Homophones Anchor Chart & Freebie!

By the time students reach the upper elementary grades, they often have a solid understanding of how homophones work. They might not be able to recite a quick definition, but hey, I have to pause for a moment whenever I hear the word homophone, too. Homophones, homographs, homonyms...you can certainly understand why these words are easily confused!

However, once you remind upper elementary students that homophones are words with the same pronunciations (or sounds), but different meanings and spellings, they can generally rattle off a string of them. That's why I approach this lesson a little differently than I approach most other lessons where I use an anchor chart.

Prior to the beginning of class, I create this "base". As you can see, I review the definition for homophone by relating it to our prior knowledge of the Greek roots homo, which means "same", and phon, which means "sound".
Homophone anchor chart for upper elementary students! Students write the other spelling of the homophone on the FREE handout linked to this blog post!
After a brief review, I tell students that I designed a challenge for them. I purposely chose a handful of somewhat-challenging homophones to include on this anchor chart. I will give them three minutes to see how many "homophone partners" they can list on their handout. (Click on the image below to download this for free!) For example, what is another way that you can spell "sell", that means something different than "sell"?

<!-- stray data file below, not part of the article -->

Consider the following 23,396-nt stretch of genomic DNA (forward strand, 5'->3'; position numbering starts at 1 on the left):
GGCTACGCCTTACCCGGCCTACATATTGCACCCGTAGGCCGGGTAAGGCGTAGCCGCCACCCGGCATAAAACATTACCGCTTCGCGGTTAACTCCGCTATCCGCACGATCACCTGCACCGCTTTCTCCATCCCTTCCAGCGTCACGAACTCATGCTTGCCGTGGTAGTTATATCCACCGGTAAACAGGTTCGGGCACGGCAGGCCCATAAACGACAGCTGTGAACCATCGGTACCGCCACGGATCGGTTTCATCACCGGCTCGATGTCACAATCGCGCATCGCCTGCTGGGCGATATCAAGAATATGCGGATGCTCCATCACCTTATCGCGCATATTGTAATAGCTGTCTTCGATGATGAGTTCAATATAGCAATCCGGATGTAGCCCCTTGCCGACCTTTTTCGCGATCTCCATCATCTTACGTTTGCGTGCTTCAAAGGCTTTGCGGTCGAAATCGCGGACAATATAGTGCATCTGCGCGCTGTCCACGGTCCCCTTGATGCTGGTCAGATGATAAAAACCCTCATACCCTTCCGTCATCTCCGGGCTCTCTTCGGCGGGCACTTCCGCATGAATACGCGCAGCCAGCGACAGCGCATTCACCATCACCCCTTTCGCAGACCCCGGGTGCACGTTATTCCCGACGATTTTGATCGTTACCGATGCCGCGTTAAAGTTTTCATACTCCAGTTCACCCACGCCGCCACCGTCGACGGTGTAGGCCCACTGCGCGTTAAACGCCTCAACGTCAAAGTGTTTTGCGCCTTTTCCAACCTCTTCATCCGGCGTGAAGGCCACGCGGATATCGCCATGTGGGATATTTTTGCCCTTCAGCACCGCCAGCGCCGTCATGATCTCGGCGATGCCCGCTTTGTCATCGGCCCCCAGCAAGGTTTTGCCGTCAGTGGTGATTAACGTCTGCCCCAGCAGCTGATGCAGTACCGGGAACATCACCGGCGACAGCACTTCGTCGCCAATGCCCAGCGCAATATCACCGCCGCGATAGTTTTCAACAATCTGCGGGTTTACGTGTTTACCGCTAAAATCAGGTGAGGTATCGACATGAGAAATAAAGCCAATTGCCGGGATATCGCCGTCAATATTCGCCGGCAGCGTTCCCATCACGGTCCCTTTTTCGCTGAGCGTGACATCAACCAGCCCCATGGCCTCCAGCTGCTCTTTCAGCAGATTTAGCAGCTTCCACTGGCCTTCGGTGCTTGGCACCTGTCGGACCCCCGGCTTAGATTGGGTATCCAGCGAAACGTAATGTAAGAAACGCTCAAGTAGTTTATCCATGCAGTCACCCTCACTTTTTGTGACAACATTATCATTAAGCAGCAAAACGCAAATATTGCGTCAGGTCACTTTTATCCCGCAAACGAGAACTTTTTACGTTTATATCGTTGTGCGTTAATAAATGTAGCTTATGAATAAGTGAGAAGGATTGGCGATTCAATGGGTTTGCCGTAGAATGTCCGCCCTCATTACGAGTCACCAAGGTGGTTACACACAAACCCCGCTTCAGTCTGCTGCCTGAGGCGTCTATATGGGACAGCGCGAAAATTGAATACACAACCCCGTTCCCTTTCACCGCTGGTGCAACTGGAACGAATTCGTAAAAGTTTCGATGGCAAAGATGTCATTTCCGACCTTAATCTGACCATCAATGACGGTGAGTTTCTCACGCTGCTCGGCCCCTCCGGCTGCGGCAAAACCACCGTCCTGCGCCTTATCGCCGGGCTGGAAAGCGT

FREE Homophone handout! Students record the other spelling for each homophone on the line beside each word.
Once the three minutes have passed, I invite students to compare their lists with a partner and discuss their answers. I enjoy walking around the room and listening in on student discussions. I often hear students using the words in sentences and discussing the spellings of words.

After a few minutes, I ask random students to share their answers with me, and I record the words on the anchor chart. With each listed pair, I ask students to provide example sentences where each particular spelling would be used.
Homophone anchor chart for upper elementary students! Students write the other spelling of the homophone on the FREE handout linked to this blog post!

My favorite follow-up activity to this lesson is my homophone craftivity! As you can see, students are given text message screens where certain words are underlined. They must write a sentence on the other screen that uses the homophone's alternate spelling.
Homophone Craftivity!  Students use homophones in the context of a sentence to differentiate their meanings! Two versions- easier and more challenging!

Students glue their message screens to their phones in order so that when both screens are gently pulled back, you will see a new pair of homophones used in appropriate sentences.

Homophone Craftivity!  Students use homophones in the context of a sentence to differentiate their meanings! Two versions- easier and more challenging!

This craftivity includes a basic version and a more challenging version so that it can be used with multiple grade levels, or differentiated for students within one classroom. If you're interested in taking a closer look at it, click on one of the photos above to view this resource in my TpT store!